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The Origins of Volcanic Hotspots

             Plate tectonics is the main process that produces volcanoes, at subduction, convergent, and divergent zones. Yet, we see volcanic activity without the plate tectonics. "Hotspots" are found around the world. Many people who hear of the term hotspots, think of volcanoes and then the association of Hawaii, since it is a very common known hotspot. The Glossary of Geology (1987) defines "hotspots" as "a volcanic center, 100 to 200 km across and persistent for at least a few tens of millions of years, that is thought to be the surface expression of a persistent rising plume of hot mantle material. "Hotspots" are not linked with arcs, and may or may not be associated with oceanic ridges." "hotspots" are formed in the ocean by producing basaltic magma sources in the oceanic crust (Hawaiian Islands) and under continents where they produce granitic magma sources in the continental crust (Yellowstone). The concept of "hotspots" was studied by Wilson, Morgan, and Crough, "[A]s a broader swelling of topography capped by volcanism, which, combined with plate motion, generates volcanoes aligned in a chain and monotonic age progression" (Ito, Keken, 2007, p.2). The origin of hotspots continues to be a very controversial topic, since most of the evidence found does not apply to all known hotspots. This suggests that there may be more than one possible source of the hotspot formation and how they behave. .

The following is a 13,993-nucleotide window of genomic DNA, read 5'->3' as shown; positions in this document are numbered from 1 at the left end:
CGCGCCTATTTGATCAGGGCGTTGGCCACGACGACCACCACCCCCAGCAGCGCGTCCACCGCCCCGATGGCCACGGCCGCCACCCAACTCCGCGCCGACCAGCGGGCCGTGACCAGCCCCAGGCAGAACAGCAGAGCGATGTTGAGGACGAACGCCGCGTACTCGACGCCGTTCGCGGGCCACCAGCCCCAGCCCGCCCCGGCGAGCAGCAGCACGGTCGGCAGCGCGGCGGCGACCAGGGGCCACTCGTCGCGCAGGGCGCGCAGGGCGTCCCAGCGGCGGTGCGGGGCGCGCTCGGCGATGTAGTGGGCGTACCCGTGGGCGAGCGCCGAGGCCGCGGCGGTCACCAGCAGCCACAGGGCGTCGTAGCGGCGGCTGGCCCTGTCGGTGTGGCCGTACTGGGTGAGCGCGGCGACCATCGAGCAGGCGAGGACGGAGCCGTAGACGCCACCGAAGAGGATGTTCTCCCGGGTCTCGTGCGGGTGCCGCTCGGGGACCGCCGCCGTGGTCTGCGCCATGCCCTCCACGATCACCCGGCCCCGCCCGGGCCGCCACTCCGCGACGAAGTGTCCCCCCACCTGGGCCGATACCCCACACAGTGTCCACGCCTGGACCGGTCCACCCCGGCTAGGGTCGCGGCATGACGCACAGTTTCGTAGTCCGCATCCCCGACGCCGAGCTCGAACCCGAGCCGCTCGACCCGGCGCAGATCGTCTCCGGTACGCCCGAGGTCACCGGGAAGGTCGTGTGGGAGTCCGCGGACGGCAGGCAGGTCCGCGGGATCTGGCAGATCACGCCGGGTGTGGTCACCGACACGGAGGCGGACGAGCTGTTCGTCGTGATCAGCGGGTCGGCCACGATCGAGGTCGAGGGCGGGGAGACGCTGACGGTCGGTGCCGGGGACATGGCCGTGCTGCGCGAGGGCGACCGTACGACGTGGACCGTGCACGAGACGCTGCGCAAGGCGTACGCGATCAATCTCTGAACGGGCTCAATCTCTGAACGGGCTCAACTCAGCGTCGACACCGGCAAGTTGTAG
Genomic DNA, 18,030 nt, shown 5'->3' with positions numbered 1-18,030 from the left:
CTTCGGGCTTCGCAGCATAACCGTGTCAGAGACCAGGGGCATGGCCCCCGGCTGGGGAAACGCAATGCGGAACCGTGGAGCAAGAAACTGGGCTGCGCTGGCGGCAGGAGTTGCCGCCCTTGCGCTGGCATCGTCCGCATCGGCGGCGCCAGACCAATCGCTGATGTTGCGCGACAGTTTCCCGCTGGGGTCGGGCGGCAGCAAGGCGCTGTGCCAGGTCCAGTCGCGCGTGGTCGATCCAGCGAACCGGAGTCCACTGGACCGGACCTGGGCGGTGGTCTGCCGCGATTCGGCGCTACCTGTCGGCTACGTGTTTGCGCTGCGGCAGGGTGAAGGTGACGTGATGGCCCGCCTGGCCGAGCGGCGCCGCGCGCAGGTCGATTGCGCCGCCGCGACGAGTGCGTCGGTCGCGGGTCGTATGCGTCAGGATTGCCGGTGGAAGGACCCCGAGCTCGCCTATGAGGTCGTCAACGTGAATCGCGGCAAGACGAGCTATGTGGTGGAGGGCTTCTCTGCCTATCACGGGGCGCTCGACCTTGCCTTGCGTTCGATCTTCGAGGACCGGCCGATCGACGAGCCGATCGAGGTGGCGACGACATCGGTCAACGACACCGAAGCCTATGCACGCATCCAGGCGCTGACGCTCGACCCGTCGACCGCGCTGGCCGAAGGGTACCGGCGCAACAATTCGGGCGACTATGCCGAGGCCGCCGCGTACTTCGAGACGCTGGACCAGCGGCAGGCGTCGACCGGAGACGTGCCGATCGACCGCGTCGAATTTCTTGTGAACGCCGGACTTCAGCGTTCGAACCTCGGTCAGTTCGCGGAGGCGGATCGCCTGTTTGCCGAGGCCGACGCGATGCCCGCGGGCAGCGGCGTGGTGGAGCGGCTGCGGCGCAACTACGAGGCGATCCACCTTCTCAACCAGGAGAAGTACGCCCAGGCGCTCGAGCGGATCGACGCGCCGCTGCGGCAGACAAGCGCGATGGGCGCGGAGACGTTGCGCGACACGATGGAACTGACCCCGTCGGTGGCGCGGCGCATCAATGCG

History of Discovery and Different Theories.
             Wilson, a Canadian Geophysicist, was one of the pioneers in the "hotspot" theory. He observed locations around the world, such as Hawaii, where there was active volcanic behavior. As previously mentioned, Wilson was one of the first to observe the process occurring around the world. He noted that there was volcanic activity creating island chains for long periods of time. In his paper, "A possible Origin of Hawaiian Islands," 1963 he articulated that small, long lasting and very hot regions called "hotspots" were located below the plates and thus supply localized sources of high thermal energy to sustain the ongoing volcanism.

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